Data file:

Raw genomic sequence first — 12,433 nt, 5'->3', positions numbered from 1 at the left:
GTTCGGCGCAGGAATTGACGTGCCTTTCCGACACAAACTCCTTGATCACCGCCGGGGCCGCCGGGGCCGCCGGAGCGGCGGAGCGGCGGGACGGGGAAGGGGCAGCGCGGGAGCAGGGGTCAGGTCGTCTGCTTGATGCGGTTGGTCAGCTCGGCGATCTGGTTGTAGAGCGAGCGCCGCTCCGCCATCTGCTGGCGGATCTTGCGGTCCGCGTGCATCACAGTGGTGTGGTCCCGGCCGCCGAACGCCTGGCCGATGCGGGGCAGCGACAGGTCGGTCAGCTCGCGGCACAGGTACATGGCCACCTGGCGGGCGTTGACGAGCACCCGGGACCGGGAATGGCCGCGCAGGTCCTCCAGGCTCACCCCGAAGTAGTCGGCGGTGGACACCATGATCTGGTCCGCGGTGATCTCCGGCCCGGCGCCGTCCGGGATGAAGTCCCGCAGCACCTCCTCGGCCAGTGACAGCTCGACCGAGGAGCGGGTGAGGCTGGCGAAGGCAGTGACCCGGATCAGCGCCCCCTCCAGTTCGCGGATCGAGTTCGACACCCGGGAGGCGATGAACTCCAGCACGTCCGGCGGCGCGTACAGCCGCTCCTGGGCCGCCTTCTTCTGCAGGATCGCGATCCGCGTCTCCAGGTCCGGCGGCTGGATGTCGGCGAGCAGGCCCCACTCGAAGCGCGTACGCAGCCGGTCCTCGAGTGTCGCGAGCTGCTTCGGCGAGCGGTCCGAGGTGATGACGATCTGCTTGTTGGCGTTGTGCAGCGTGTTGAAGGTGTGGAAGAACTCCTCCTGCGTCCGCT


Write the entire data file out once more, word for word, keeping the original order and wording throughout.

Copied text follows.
Raw genomic sequence first — 12,433 nt, 5'->3', positions numbered from 1 at the left:
GTTCGGCGCAGGAATTGACGTGCCTTTCCGACACAAACTCCTTGATCACCGCCGGGGCCGCCGGGGCCGCCGGAGCGGCGGAGCGGCGGGACGGGGAAGGGGCAGCGCGGGAGCAGGGGTCAGGTCGTCTGCTTGATGCGGTTGGTCAGCTCGGCGATCTGGTTGTAGAGCGAGCGCCGCTCCGCCATCTGCTGGCGGATCTTGCGGTCCGCGTGCATCACAGTGGTGTGGTCCCGGCCGCCGAACGCCTGGCCGATGCGGGGCAGCGACAGGTCGGTCAGCTCGCGGCACAGGTACATGGCCACCTGGCGGGCGTTGACGAGCACCCGGGACCGGGAATGGCCGCGCAGGTCCTCCAGGCTCACCCCGAAGTAGTCGGCGGTGGACACCATGATCTGGTCCGCGGTGATCTCCGGCCCGGCGCCGTCCGGGATGAAGTCCCGCAGCACCTCCTCGGCCAGTGACAGCTCGACCGAGGAGCGGGTGAGGCTGGCGAAGGCAGTGACCCGGATCAGCGCCCCCTCCAGTTCGCGGATCGAGTTCGACACCCGGGAGGCGATGAACTCCAGCACGTCCGGCGGCGCGTACAGCCGCTCCTGGGCCGCCTTCTTCTGCAGGATCGCGATCCGCGTCTCCAGGTCCGGCGGCTGGATGTCGGCGAGCAGGCCCCACTCGAAGCGCGTACGCAGCCGGTCCTCGAGTGTCGCGAGCTGCTTCGGCGAGCGGTCCGAGGTGATGACGATCTGCTTGTTGGCGTTGTGCAGCGTGTTGAAGGTGTGGAAGAACTCCTCCTGCGTCCGCT